If you want to listen to something depressing, this book is for you. Well written book and the reader was great, but I don't want to listen to non-stop unhappy. I saw the movie and wanted to see how close it was to the book. I just wanted it to be over.
This recording was right up there at the top...
Not so much the actual story but the prose; extremely well written.
Jeremy Irons was the only one to read this as he was also the star of the BBC series. In addition his voice was beautifully fit for this English story and his interpretation of the character's voices was wonderful.
I wanted to savor it so listened in meaningful segments.
It was wonderful to see just how well the book was interpreted for the TV series and many of the pictures of the series were just as Evelyn Waugh had described them in the book.
I grew up on Golden Age Radio, I love to learn about a great many things, and I enjoy a wide variety of genres. Me, bored? Never!
A coworker of mine who's more "literati" than I am heard me talk about how I was surprised to enjoy a series like Downton Abbey, given that it's not typically in my wheelhouse. Since I tend to explore outside my wheelhouse quite frequently where good books are concerned, my coworker suggested this one.
On the surface, this book has quite a bit in common with Downton Abbey. It deals with the decline of the British noble class in the wake of the first world war and the romantic nostalgia it seems to invoke. But that's really where the comparison stops. This book concentrates more on relationships and religion, and how these concepts factor into the shaping of personal identity. I can't really say more without spoilers, but suffice to say, if there was an illusion to the social norm of Britain at this time, this story is all about cracking the facade in the pursuit of personal truth.
My understanding is that the book is semi-autobiographical, which makes sense given the details of personalities and situations. Most of what's here would be highly controversial in the time period it depicts and in the decades since it was written. But I think the ever-changing landscape of what's considered socially acceptable or typical, combined with the fairy tale aspects of life at a British country manor, might offer something new to this generation's readers. As cynical as the story plays at times, there is a singular wit about it as well that makes it accessible.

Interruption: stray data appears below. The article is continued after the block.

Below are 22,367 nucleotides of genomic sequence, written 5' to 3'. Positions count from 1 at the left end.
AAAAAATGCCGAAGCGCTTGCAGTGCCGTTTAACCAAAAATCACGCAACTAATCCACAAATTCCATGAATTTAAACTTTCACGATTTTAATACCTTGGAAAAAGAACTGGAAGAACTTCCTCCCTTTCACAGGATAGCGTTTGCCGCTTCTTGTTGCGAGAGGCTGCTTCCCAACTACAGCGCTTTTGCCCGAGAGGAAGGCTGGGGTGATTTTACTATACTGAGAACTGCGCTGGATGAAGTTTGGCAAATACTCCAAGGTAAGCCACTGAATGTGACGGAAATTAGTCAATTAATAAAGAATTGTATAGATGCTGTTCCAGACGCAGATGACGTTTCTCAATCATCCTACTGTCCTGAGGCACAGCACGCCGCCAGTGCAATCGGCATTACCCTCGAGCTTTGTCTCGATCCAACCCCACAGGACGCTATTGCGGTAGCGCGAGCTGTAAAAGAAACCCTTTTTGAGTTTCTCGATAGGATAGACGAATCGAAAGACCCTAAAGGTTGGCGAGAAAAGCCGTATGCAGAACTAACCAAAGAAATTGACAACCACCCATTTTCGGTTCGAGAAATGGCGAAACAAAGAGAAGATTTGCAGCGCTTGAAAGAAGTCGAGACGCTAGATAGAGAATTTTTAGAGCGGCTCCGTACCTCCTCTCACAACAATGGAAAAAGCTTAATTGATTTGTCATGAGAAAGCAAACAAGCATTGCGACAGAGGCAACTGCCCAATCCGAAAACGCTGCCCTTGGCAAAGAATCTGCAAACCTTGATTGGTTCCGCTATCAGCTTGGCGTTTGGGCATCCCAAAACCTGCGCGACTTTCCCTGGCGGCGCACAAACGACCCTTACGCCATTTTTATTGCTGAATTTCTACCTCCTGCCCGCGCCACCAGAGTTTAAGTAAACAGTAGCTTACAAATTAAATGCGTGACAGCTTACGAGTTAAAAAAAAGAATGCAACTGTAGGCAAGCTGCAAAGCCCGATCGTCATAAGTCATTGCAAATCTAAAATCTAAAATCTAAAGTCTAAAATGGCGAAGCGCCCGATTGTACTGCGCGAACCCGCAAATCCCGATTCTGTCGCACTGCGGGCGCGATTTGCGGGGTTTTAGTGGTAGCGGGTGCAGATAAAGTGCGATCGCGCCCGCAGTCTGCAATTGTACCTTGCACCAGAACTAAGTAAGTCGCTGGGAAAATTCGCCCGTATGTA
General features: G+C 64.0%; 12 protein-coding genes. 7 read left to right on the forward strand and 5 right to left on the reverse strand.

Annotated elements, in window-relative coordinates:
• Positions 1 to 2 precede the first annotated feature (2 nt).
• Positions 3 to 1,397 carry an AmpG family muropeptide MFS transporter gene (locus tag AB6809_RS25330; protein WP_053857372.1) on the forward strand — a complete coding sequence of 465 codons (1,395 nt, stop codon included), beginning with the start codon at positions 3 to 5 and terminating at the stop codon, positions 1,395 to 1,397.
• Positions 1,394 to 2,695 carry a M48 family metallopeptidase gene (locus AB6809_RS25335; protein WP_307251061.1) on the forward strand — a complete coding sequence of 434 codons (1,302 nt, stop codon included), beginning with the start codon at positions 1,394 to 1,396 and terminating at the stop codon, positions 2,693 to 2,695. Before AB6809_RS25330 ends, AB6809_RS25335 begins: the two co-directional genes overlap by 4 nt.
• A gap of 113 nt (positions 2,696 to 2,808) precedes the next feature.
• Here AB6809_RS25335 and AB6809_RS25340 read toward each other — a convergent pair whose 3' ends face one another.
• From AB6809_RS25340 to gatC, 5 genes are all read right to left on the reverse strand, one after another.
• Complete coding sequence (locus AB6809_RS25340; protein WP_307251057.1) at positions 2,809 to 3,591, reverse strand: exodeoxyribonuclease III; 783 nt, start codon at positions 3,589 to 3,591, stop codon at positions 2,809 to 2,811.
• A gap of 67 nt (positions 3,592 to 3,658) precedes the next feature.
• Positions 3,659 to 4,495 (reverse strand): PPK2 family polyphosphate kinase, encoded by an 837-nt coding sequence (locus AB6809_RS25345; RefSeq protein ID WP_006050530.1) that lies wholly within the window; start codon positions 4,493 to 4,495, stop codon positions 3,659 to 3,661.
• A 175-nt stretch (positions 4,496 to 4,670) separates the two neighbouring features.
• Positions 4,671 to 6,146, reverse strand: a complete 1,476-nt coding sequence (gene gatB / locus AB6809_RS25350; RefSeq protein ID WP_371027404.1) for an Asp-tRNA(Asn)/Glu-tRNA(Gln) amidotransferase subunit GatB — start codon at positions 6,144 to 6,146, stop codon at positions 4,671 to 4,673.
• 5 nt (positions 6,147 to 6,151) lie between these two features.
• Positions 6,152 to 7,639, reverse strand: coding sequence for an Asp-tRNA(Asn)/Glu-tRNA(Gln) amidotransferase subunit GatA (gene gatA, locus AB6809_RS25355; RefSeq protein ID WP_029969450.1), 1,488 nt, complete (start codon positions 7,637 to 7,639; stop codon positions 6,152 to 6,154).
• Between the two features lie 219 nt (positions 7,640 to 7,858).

The characters really make this story what it is, brought to life by Waugh's incredible writing style. Regardless of how much may be drawn from real life, the author made sure to make all of these characters his own, and the result is astounding.
As narrator, Jeremy Irons is a great choice. Having played the lead in the 1981 mini-series adaptation, that's an considerable personal insight into what this story offers. 30+ years of such nostalgia added to a story that plays on that very theme? Perfect. Irons is already impervious to the idea of a bad performance. With this book, his contribution is most definitely the touch of the master's hand.
History enthusiast with military and legal background.
I felt I was actually in the story, not just listening to it. I felt I was in the room, and part of the family and conversation. It was surreal. Sure the characters are bad people, but aren't we all? The character development is the best I have ever seen.
Avid audible listener for over 10 years.
The story is slightly tedious sometimes, but the narration is impeccable. Jeremy Irons the British actor does an amazing job at narration. This was also a PBS series with Jeremy Irons as one of the characters so he knows the material in and out. You would have no clue that you were not actually listening to several different narrator. Set in England at the same times as the Downton Abby series many of the characters are very similar. You have the overbearing mother, the social climbing friends and the boozy lord of the manor. Be forewarned that the ending is not so happy.